Given the cruelty of fate to the Kennedy family–one has to wonder. So much death, so many young lives cut short. Awful.

I do recommend the documentary series. Kennedy haters won’t like it, but it’s a nice introduction to who Robert F. Kennedy was, and why he was so important to so many people in that terribly turbulent time.

And now, back to the spice mines.

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Don’t Let the Sun Go Down On Me

Thursday morning, and my quest to readjust to, ahem, civilian life is getting there gradually. I no longer feel like my batteries need to be recharged–at least, not for the moment–and there is some semblance of order to my kitchen. There’s a load in the dishwasher that needs to be put away, and once again there are dishes in the sink, but the situation is neither as dire nor extreme as it seemed the other day. I’ve still not finished catching up on my email, nor have I had the mental fortitude to get back to reading Circe (which is killing me), nor have I written a single word of fiction this week…but I will. I am almost to the end of my latest journal, which means I’ve been carrying around two with me this week–the almost-finished, and the new one–which means I need to make sure that ideas and story fragments inside of it must be marked or retyped or scanned or something, so as not to be forgotten.

I came up with the idea for a hilarious Nancy Drew type spoof one morning while hanging out with Dana Cameron; actually it’s a little more complicated than that, but that’s the easiest way to describe it, which I happily scribbled away about in my journal, and I also came up with an idea for a crime short story which I am interested in exploring at some point; I have the WIP to work through, and the rewrite of the Scotty manuscript as well. I need to buckle down, don’t I? But I think that this week of readjustment and recharging my brain is necessary. I am inspired and I want to work hard on my writing again, I just haven’t the energy or creative strength to do it this week.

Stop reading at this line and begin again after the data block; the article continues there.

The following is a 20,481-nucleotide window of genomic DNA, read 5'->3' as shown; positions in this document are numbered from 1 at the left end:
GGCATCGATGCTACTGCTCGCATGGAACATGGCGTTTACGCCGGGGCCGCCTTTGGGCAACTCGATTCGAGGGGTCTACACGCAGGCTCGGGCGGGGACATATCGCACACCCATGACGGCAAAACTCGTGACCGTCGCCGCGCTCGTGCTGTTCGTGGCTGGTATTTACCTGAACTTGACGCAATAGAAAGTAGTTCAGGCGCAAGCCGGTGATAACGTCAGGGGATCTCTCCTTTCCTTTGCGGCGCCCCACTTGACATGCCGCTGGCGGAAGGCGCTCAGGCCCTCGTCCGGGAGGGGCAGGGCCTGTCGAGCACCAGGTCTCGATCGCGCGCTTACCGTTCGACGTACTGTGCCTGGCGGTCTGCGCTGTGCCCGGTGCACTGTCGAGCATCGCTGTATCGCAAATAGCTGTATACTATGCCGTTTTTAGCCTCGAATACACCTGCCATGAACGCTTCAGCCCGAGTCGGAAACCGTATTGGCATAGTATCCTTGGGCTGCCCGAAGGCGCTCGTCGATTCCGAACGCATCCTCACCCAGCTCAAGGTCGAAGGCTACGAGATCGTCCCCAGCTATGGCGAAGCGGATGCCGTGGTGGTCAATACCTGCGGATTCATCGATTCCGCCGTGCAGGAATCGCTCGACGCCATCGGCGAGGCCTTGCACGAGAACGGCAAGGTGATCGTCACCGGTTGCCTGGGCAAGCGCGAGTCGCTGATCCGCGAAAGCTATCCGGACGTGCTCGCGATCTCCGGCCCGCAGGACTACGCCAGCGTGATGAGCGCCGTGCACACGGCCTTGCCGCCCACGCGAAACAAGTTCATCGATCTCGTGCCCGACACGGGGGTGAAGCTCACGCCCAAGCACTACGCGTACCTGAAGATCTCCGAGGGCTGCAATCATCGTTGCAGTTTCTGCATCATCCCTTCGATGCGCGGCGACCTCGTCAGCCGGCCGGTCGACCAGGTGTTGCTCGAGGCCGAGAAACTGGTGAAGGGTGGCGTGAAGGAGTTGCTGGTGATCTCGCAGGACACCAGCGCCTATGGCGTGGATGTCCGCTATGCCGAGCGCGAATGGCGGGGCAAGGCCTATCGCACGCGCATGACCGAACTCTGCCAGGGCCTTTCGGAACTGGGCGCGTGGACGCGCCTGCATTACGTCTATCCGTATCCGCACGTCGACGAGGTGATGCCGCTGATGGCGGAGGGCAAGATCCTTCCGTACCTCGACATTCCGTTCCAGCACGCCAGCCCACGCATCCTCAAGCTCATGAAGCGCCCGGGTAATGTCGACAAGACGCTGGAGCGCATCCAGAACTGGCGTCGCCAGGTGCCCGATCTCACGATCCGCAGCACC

I have to run errands this morning; I don’t have to be at work until later this afternoon.

I am just fascinating this morning, aren’t I?

I am also toying with the idea of writing a supernatural-style series; it’s been on my mind for a while, and while I was in St. Petersburg I thought of a way to make it work, and combine some of the short stories I’ve written about that area of Louisiana already (and yes, The Gates of Evangeline helped with that). I am also becoming more and more interested in the history of Louisiana, and the possibility of a historical series, maybe New Orleans in the pre-WW1 era, or the 1920’s. I can’t decide.

But even though I am not putting words down, I am thinking, and that kind of counts as working, doesn’t it?

And now back to the spice mines.

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Live and Learn

Trying to settle back into the mundanity of every day life again. Dishes piled up in the sink, a load in the dishwasher that needs putting away, books and files and papers and note cards and silverware, bottle caps and letter openers and my checkbook scattered about with reckless abandonment and no discernible pattern other than a concurrent lack of desire and energy and interest to do anything about it. Clothes are strewn across the floor of the laundry room while books gather dust on top of the dryer. For yet another day, I allowed myself to wallow in the malaise aftermath of a writerly weekend; a foot back into the swirling and comforting waters of my writing career. At some point–most likely tomorrow morning–I shall rise and make myself some coffee, answer the seemingly insurmountable amount of emails that have clustered in my various in-boxes, organize electronic photos downloaded and stolen from various social media sites to further document the weekend, and generate emails of thanks and gratitude. But tonight, realizing I didn’t even post a blog entry today, I chose to simply sit down as my tired mind and exhausted body wind down for bed and compose a start to tomorrow’s blog in an effort to maximize efficiency and leave more time in the morning for making lists and figuring out what needs to be done and what needs to be worked on, prioritizing and reordering and stepping full-time back into the day-to-day existence of going to work and running errands and cleaning and writing and reading and trying to stay on top of things and at the very least tread water rather than losing more ground.

Traveling does this to me, and especially traveling for writing; each time I am immersed full time into the writing/publishing/reading community it always takes me a little bit longer to pull back from it, to stop missing it, and get back to the business of being Gregalicious again.